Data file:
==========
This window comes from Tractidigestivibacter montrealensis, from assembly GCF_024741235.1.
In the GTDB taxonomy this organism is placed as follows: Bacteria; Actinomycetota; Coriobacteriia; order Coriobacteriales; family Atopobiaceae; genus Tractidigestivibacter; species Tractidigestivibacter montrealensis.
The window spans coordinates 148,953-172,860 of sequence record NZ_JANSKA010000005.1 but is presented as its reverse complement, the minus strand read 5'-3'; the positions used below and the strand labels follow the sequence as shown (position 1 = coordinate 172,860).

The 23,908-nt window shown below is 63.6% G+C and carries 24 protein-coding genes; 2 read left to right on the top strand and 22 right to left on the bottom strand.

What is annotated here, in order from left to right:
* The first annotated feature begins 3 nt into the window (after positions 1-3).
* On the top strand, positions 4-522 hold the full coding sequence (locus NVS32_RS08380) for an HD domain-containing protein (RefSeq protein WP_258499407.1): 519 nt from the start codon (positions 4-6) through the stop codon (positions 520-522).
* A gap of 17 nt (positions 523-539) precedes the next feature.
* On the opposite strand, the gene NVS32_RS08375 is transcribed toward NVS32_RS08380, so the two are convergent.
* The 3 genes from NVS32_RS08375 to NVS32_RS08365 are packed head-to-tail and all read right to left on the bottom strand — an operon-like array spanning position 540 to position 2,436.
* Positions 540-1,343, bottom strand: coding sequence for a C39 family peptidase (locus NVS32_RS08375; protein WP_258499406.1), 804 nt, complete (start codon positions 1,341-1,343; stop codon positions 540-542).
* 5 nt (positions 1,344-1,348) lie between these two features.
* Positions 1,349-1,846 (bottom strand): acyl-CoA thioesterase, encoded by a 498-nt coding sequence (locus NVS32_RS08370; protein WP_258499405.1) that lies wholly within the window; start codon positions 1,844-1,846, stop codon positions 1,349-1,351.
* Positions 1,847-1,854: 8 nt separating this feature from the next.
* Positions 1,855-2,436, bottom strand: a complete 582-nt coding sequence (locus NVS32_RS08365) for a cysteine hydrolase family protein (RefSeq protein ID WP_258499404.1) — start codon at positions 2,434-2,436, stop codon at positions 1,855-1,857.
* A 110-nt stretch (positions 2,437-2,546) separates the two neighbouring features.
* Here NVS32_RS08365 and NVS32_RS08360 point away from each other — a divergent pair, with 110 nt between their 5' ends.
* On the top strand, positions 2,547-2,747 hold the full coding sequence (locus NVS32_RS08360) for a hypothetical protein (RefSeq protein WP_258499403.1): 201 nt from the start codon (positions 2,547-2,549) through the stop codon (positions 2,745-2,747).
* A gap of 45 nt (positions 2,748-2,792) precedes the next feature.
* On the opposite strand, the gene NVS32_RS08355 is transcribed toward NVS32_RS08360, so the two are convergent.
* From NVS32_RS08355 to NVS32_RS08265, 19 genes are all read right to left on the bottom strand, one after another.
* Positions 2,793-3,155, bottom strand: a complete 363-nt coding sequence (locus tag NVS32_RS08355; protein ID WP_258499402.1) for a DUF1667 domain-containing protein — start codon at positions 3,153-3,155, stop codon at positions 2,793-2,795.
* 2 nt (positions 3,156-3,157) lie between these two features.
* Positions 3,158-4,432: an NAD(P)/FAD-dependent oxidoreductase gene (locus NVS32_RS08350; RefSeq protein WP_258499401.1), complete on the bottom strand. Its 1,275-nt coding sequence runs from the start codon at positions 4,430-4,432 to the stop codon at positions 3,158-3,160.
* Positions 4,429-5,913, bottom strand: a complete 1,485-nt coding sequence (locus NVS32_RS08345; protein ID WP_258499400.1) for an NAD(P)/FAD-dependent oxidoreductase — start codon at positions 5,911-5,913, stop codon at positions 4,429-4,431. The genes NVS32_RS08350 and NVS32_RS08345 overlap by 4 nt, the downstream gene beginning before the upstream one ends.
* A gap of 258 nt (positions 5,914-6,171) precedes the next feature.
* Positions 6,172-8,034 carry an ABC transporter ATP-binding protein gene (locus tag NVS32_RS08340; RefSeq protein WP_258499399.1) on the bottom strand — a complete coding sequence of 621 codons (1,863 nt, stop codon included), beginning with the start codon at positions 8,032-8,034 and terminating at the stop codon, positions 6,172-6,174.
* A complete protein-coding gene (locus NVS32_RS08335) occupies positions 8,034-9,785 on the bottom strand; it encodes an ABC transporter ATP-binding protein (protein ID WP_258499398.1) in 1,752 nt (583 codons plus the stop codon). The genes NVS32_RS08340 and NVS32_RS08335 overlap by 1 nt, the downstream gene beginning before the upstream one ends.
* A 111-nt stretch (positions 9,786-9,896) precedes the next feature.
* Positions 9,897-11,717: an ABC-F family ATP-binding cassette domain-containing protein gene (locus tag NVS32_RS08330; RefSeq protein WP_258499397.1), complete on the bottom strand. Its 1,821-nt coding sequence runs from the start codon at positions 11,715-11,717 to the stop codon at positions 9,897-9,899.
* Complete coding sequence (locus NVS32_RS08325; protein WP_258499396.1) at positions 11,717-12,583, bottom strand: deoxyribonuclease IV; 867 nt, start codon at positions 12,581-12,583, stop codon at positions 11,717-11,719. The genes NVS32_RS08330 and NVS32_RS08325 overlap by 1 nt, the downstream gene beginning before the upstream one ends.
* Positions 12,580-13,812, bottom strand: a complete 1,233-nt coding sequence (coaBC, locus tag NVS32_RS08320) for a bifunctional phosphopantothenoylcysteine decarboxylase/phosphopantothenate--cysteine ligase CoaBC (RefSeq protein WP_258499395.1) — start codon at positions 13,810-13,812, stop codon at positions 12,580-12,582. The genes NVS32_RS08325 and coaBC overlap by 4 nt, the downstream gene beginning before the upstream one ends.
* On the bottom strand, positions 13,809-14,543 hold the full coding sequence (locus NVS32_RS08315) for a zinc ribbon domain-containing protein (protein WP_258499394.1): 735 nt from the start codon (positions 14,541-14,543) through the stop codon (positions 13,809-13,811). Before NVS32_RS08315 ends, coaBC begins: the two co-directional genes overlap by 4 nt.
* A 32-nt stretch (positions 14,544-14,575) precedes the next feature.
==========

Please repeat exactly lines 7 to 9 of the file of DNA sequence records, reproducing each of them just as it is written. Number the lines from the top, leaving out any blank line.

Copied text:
* On the top strand, positions 4-522 hold the full coding sequence (locus NVS32_RS08380) for an HD domain-containing protein (RefSeq protein WP_258499407.1): 519 nt from the start codon (positions 4-6) through the stop codon (positions 520-522).
* A gap of 17 nt (positions 523-539) precedes the next feature.
* On the opposite strand, the gene NVS32_RS08375 is transcribed toward NVS32_RS08380, so the two are convergent.